Nov. 8, 2011
Today’s victory by Ericka Ellis-Stewart, Mary McCray and Tim Morgan closes out a long and difficult, if possibly momentous, election for the CMS Board of Education.
But first let us offer a big thank-you to the host of very public-spirited people who took that step to offer themselves for election to Charlotte-Mecklenburg’s toughest electoral post.
Thanks go to DeShauna McLamb who filed but did not campaign; to Maria L. Collias, Scott Babbidge and Tom Davis who withdrew; and to Lisa Hundley, who was forced to the sidelines by illness.
And thanks to Larry Bumgarner, Elyse Dashew, Keith Hurley, Ken Nelson, Hans Plotseneder, Aaron Pomis, Darrin Rankin, Lloyd Scher and Jeff Wise who made their case to hundreds of members of the public over the course of the campaign.
The campaign was immensely frustrating for many voters, and perhaps for some of the candidates as well. A super-large field of hopefuls is a great sign for the health of our democracy. But without a primary to narrow the field, many voters were left scratching their heads. There were many factors behind Tuesday’s paltry 16% turnout, but the size of the school board field surely was one of them.
The election may be momentous because the eight members who will begin serving together in December, to be joined by a board appointee to serve out Tim Morgan’s District 6 term, will choose the next superintendent, and along the way deal with a host of fundamental educational policy issues.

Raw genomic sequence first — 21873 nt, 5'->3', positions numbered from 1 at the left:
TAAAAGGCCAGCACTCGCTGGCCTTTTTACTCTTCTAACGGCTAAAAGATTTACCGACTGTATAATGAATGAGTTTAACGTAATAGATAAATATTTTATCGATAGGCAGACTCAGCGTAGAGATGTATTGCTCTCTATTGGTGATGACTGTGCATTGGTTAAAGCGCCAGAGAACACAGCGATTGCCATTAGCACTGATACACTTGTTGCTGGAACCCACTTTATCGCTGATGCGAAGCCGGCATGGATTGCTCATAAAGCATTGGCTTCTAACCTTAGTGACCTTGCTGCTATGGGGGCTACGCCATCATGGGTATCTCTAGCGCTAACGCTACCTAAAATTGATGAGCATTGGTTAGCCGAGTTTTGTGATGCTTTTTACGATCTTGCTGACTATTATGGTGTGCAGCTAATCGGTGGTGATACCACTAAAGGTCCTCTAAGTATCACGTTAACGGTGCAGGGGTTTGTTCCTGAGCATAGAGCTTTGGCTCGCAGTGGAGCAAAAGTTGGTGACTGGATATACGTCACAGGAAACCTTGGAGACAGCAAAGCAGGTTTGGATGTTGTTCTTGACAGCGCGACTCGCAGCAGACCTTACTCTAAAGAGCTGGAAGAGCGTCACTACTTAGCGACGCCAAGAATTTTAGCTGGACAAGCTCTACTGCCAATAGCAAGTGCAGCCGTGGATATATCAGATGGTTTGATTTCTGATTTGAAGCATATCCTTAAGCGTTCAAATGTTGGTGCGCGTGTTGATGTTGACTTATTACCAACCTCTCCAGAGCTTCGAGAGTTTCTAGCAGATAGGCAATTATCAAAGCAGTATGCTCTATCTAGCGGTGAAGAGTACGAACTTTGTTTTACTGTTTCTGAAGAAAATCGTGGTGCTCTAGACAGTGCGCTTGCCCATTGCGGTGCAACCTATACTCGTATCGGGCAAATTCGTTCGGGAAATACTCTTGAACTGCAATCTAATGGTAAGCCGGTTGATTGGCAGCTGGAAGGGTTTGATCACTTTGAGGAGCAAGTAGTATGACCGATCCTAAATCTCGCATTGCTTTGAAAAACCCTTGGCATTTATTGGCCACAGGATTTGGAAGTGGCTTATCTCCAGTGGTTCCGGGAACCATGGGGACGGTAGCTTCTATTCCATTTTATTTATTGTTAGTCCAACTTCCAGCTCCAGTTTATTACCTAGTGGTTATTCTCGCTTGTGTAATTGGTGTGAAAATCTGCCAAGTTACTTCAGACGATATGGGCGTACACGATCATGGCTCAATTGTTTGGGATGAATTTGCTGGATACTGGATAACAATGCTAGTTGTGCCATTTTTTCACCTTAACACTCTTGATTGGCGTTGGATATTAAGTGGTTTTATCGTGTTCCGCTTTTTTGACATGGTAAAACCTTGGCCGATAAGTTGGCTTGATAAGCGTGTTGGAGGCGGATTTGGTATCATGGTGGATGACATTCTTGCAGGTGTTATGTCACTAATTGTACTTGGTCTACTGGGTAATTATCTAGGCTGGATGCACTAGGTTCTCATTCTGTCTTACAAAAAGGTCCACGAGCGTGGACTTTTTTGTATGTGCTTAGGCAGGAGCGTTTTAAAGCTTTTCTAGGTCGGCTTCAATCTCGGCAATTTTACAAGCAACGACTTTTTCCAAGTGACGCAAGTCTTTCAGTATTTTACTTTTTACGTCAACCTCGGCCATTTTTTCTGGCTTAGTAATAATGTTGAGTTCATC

The new board will soon begin dealing in earnest with the notion that a number of the candidates brought to their campaigns: To move CMS forward, five or more members must cultivate and nurture common ground on the board, and in the community.
Has the election altered the composition of the board enough to lead to a change in board leadership, to a new direction in the testing program, to a less bumpy ride on budgetary matters, to a more open and welcoming culture at the schoolhouse, to a renewed determination to meet the educational needs of every single child in the district?
Editorialists are fond of saying, “Time will tell.” But it really will. And we hope that today’s election results will spur more members of the public into active participation in the future of this community’s public school system.
The community has spoken. Now it is time to help those who will represent the community to come together for the common good, and the future of the community’s children.